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Resume Style And Content

Your resume is the main tool you are going to be using to market yourself to employers. With the job market being as competitive as it is now, you need your resume to really stand out from all other resumes.

 

Style
The style of your resume is one of the first things that a potential employer will notice. In this economy, employers have the luxury of being fickle with any resume that comes across their desk. So it is important that your resume makes a positive impression before it has even been read.

Eliminate any ambiguity on your resume. Make it very clear where to find each piece of information that an employer will need to find. Bold headlines that are in a larger font will help accomplish this.

Keep you resume brief. No one wants to read every detail of every job you have ever held. Keep all the information in your resume relevant to the current job that you are applying for. If you are applying for an electrical engineering job, your three years experience as a short order cook has no bearing on your current career path so leave it out.

Remove any unnecessary or irrelevant information from each sentence in your resume. If it isn’t necessary for the sentence to make sense, then don’t include it.  Look at the accomplishment statement below. There is a chunk of information that is completely useless:

In my job duties as webmaster, I identified project specifications with cross functional teams and determined all future necessary requirements for new online systems that increased accuracy and productivity, suggested alternative functionality and successfully met all project deadlines, ISO standards and customer needs.

The first seven words add no value to this accomplishment statement. It also does not start with an action verb. The fact that your previous job was as a webmaster should already be evident since this accomplishment statement is tied to a particular job on your resume. The modified statement is below:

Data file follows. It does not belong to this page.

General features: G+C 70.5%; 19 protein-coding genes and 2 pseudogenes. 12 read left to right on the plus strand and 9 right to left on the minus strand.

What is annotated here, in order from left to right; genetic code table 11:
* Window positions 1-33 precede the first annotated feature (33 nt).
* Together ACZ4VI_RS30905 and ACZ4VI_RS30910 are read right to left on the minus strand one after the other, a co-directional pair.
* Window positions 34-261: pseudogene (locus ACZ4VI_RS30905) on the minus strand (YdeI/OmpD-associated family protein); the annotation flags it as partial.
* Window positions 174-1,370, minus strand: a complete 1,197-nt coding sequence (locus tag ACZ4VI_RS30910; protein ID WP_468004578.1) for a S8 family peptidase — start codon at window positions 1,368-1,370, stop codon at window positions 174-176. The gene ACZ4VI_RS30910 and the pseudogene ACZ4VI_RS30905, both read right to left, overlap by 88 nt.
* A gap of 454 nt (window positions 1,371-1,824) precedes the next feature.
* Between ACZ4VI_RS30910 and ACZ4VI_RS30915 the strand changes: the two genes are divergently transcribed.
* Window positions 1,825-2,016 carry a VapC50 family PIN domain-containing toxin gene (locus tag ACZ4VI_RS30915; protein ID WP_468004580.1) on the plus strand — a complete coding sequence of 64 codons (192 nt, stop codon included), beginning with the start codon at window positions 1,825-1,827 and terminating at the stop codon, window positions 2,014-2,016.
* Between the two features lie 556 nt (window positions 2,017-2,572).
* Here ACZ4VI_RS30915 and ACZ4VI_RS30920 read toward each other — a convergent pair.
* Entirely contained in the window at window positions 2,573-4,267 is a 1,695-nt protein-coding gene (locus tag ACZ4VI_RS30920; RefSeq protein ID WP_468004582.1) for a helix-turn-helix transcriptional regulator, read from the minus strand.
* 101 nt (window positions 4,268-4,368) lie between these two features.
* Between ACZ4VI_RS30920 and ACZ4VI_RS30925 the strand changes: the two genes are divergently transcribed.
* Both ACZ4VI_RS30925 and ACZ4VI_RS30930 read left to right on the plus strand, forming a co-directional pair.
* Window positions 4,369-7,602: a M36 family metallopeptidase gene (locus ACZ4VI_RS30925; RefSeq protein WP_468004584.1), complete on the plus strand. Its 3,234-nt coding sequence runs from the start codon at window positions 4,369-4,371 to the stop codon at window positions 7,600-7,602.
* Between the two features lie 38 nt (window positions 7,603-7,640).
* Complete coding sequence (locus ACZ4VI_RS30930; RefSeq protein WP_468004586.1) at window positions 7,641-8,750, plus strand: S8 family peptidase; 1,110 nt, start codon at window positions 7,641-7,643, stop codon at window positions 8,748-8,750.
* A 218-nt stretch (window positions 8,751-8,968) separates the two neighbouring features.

Identified project specifications with cross functional teams and determined all future necessary requirements for new online systems that increased accuracy and productivity, suggested alternative functionality and successfully met all project deadlines, ISO standards and customer needs.

The at-a-glance appearance of your resume should appear professional and attractive. Hold your resume at a distance and glance over the pages without reading the words. Does it look professional, organized and have clearly defined sections? If it does, your resume passes the at-a-glance test.

 

Content
Getting the reader past that first glance of your resume is the first hurdle. Your resume’s content must also receive a passing grade. The content of your resume should tie everything together as it relates to the specific job you are applying for.

The summary of your resume should include the keywords that the employer is looking for and has mentioned in their job posting. If they cannot skim through the summary and see that you posses a majority of the skills they are looking for, your resume will not be read any further.

Similar to the summary, your work experience must relate to what the employer is looking for. Trace the keywords in the job posting back to the specific accomplishment statements that you created to use on your resume.

If the employer has asked for a very narrow set of skills for a job posting and you find your resume does not contain enough content, add in any accomplishment statements that would naturally compliment the skill sets they are looking for.

Every aspect of your resume should call attention to the fact that your skills overlap with the companies needs.  If you do this correctly, you will be one of the few people that are contacted for an interview.

About the Author

Rick Biederer is the owner and operator of www.FindIllinoisJobs.com.

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